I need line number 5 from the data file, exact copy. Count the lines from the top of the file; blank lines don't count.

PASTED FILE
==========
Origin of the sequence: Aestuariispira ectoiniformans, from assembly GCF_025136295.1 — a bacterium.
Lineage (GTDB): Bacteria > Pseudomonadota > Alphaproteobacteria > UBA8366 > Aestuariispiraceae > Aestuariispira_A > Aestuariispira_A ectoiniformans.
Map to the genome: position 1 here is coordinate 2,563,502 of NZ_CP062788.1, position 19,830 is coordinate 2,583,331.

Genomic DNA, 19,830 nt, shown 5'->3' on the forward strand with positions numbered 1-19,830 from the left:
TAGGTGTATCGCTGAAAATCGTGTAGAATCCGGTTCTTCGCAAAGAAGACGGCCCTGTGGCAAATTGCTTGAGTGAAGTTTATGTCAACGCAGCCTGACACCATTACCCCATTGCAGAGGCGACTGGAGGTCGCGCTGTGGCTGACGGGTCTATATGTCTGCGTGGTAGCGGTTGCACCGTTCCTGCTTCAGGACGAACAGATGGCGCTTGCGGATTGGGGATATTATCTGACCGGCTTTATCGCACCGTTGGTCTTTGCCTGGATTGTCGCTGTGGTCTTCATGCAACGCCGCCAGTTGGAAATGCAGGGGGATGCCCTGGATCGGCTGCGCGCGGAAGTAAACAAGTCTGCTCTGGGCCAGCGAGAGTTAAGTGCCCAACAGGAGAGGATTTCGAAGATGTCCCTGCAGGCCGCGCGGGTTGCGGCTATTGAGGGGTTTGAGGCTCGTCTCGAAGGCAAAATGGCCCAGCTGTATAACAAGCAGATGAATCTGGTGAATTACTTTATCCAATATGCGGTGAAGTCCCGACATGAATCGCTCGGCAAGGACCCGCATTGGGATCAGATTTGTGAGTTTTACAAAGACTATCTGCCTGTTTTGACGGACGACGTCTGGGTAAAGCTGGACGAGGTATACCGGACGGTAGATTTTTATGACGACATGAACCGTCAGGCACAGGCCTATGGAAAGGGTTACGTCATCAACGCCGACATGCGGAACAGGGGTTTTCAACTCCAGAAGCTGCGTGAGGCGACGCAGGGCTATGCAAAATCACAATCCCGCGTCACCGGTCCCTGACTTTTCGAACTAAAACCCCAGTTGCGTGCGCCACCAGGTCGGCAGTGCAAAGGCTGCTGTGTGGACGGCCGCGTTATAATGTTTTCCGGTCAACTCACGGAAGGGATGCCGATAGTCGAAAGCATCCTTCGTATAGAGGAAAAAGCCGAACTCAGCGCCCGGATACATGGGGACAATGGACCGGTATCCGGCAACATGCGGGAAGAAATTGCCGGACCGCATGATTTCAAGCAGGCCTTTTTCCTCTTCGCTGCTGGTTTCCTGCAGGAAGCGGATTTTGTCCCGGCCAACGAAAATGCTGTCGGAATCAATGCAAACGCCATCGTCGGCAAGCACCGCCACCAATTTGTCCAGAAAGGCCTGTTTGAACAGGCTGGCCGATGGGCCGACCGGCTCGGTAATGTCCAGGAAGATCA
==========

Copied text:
TAGGTGTATCGCTGAAAATCGTGTAGAATCCGGTTCTTCGCAAAGAAGACGGCCCTGTGGCAAATTGCTTGAGTGAAGTTTATGTCAACGCAGCCTGACACCATTACCCCATTGCAGAGGCGACTGGAGGTCGCGCTGTGGCTGACGGGTCTATATGTCTGCGTGGTAGCGGTTGCACCGTTCCTGCTTCAGGACGAACAGATGGCGCTTGCGGATTGGGGATATTATCTGACCGGCTTTATCGCACCGTTGGTCTTTGCCTGGATTGTCGCTGTGGTCTTCATGCAACGCCGCCAGTTGGAAATGCAGGGGGATGCCCTGGATCGGCTGCGCGCGGAAGTAAACAAGTCTGCTCTGGGCCAGCGAGAGTTAAGTGCCCAACAGGAGAGGATTTCGAAGATGTCCCTGCAGGCCGCGCGGGTTGCGGCTATTGAGGGGTTTGAGGCTCGTCTCGAAGGCAAAATGGCCCAGCTGTATAACAAGCAGATGAATCTGGTGAATTACTTTATCCAATATGCGGTGAAGTCCCGACATGAATCGCTCGGCAAGGACCCGCATTGGGATCAGATTTGTGAGTTTTACAAAGACTATCTGCCTGTTTTGACGGACGACGTCTGGGTAAAGCTGGACGAGGTATACCGGACGGTAGATTTTTATGACGACATGAACCGTCAGGCACAGGCCTATGGAAAGGGTTACGTCATCAACGCCGACATGCGGAACAGGGGTTTTCAACTCCAGAAGCTGCGTGAGGCGACGCAGGGCTATGCAAAATCACAATCCCGCGTCACCGGTCCCTGACTTTTCGAACTAAAACCCCAGTTGCGTGCGCCACCAGGTCGGCAGTGCAAAGGCTGCTGTGTGGACGGCCGCGTTATAATGTTTTCCGGTCAACTCACGGAAGGGATGCCGATAGTCGAAAGCATCCTTCGTATAGAGGAAAAAGCCGAACTCAGCGCCCGGATACATGGGGACAATGGACCGGTATCCGGCAACATGCGGGAAGAAATTGCCGGACCGCATGATTTCAAGCAGGCCTTTTTCCTCTTCGCTGCTGGTTTCCTGCAGGAAGCGGATTTTGTCCCGGCCAACGAAAATGCTGTCGGAATCAATGCAAACGCCATCGTCGGCAAGCACCGCCACCAATTTGTCCAGAAAGGCCTGTTTGAACAGGCTGGCCGATGGGCCGACCGGCTCGGTAATGTCCAGGAAGATCA